January 6, 2009
Farmingdale State College Releases Report On Internships And Research
Over 500 Students Participated in Experiential Learning and Research Activities
Student Researchers in Bioscience Laboratory
Farmingdale State students are engaged in a variety of experiential learning activities, according to statistics compiled by the College. Last year, 536 students were involved with 15 different academic departments in internships, clinical training, and guided research activities. There were 255 students who did clinical assignments, with the vast majority of those enrolled in the Nursing and Dental Hygiene programs. An additional 218 students were placed in internships in such areas as Biology, Business Management, Computer Systems, Aviation, and Visual Communications; and another 63 students conducted research under the guidance of Farmingdale professors.
In addition, a report on employment by 2007 Farmingdale graduates reveals that seven academic programs had a 100 per cent success rate in placing graduates in full-time jobs. Of the 120 employers nationwide who reported hiring Farmingdale State graduates, 112 of the companies were from the Nassau-Suffolk region.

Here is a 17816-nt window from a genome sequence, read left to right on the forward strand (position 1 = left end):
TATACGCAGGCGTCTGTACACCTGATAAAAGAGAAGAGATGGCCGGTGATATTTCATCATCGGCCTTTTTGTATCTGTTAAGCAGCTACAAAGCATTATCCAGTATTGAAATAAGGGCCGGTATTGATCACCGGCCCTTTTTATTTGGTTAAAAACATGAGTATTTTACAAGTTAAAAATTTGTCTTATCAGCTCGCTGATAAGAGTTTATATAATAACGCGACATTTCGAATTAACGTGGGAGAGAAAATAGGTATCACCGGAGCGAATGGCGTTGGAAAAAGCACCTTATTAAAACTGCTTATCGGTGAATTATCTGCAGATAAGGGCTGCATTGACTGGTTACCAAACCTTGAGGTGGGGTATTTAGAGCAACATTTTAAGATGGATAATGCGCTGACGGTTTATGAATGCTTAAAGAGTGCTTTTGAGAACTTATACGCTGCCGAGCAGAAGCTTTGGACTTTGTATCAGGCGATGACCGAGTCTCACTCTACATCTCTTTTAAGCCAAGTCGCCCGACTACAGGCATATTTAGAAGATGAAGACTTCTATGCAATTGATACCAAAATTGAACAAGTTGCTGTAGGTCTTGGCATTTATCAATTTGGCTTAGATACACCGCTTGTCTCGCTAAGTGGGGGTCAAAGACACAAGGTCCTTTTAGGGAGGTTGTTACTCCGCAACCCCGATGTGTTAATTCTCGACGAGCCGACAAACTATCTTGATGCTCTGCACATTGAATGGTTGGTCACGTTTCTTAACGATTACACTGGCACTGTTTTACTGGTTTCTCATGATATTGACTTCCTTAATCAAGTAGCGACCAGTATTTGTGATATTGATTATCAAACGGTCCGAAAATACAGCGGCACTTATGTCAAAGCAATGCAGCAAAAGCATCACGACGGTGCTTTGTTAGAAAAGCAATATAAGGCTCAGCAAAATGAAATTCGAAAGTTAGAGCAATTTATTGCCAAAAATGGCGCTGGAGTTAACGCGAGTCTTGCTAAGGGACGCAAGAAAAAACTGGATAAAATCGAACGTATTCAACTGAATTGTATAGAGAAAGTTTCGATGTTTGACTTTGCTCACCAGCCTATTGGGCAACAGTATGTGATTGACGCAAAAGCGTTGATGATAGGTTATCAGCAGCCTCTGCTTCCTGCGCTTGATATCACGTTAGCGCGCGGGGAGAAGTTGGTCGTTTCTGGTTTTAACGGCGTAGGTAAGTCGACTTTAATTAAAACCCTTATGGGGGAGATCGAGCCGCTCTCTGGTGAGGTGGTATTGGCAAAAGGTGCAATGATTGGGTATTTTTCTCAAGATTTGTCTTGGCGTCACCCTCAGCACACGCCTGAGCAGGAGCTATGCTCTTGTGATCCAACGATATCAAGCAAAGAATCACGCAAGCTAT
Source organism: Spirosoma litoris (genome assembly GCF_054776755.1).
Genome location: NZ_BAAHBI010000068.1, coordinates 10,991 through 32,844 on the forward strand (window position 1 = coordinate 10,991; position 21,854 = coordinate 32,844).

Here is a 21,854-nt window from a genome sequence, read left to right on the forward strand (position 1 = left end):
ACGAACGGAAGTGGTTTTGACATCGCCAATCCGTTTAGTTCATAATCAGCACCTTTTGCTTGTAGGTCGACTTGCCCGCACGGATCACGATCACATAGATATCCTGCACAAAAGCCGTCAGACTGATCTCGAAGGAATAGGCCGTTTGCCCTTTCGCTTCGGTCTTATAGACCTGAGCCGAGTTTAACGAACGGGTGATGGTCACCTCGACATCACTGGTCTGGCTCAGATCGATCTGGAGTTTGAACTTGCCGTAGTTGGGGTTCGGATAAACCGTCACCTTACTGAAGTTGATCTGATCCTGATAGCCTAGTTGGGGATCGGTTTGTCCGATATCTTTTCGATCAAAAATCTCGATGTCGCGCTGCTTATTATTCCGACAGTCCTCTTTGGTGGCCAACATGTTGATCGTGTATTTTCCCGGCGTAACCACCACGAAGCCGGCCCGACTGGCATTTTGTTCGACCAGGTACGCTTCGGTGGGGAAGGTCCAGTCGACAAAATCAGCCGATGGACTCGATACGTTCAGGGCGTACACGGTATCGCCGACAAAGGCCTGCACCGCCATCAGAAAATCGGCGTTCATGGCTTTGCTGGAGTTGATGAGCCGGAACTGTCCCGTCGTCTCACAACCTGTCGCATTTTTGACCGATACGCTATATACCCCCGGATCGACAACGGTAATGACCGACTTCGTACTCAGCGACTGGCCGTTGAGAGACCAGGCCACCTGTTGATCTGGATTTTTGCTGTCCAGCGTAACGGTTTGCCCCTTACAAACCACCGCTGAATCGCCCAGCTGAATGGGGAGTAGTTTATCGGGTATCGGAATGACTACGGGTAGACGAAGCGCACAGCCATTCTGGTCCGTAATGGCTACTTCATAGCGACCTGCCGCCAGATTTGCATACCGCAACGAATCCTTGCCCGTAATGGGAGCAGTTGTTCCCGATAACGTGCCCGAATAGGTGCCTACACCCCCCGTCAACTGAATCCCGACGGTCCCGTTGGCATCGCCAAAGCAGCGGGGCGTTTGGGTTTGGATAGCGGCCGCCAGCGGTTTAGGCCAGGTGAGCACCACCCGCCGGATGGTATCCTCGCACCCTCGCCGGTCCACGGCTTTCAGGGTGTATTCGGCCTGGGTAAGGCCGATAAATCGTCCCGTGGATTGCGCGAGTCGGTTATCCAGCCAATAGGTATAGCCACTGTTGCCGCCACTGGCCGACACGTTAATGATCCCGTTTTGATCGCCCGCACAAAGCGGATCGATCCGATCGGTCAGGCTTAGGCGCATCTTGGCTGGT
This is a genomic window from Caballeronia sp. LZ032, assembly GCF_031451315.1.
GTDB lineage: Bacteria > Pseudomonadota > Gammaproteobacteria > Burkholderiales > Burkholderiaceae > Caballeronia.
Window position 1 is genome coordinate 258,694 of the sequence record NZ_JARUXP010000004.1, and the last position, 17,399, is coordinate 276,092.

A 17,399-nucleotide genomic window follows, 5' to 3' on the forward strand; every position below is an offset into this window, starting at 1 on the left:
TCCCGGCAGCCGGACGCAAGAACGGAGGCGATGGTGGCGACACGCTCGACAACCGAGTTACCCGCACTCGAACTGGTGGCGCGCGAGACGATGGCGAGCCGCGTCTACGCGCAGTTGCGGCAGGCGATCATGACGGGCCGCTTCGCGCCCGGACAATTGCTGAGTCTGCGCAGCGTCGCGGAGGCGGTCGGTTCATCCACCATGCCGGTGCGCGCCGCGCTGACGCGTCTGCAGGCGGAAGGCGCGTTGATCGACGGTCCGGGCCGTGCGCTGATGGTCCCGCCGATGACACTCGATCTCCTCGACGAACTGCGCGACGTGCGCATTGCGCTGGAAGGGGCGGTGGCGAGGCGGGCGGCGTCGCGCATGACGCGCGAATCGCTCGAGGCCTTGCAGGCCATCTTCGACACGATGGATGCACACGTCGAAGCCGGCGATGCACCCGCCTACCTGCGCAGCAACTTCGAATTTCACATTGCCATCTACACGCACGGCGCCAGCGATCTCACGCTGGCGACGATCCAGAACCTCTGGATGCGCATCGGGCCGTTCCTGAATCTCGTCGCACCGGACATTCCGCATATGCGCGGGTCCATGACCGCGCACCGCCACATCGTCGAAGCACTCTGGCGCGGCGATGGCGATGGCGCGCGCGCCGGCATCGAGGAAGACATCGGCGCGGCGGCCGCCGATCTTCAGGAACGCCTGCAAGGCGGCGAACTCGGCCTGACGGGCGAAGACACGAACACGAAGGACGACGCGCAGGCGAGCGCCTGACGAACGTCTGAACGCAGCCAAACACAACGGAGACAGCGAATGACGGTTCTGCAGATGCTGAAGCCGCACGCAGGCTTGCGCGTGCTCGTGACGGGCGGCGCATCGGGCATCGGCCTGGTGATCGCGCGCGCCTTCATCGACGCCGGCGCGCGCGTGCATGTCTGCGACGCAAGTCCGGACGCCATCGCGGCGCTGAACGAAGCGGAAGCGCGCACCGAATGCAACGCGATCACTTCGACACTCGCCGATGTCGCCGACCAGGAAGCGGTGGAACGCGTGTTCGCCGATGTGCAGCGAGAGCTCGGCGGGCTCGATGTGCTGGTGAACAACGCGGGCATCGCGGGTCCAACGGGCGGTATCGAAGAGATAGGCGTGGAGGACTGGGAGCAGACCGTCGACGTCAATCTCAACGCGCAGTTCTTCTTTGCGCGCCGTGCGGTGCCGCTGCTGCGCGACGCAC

"The figures demonstrate the importance of Farmingdale State College to regional businesses and industries," said W. Hubert Keen, President of the College. "Our students are in high demand because of the experience they have in the workplace and in conducting research, even before they graduate."
Farmingdale now boasts an enrollment of 6,850, its largest since transitioning to a four-year baccalaureate institution in 1993. The enrollment figure represents 110 per cent of the enrollment target. Since 2000, enrollment of full-time students is up 62 per cent while total enrollment has grown 36 per cent; both figures are among the largest percentage increases in the SUNY system. Farmingdale remains the largest college of applied science and technology in SUNY.
"The quality of our academic programs, the way in which they are aligned with local industry to develop a skilled workforce, and the strength of our growing research enterprise and our internships are all significant factors in our increasing attractiveness," said Dr. Keen. "We are fortunate to have a dedicated faculty, quality students, and local and state legislators who recognize the critical role we play in the region." In addition, the number of applications is up 72 per cent per cent since 2000 to a total of nearly 9,000.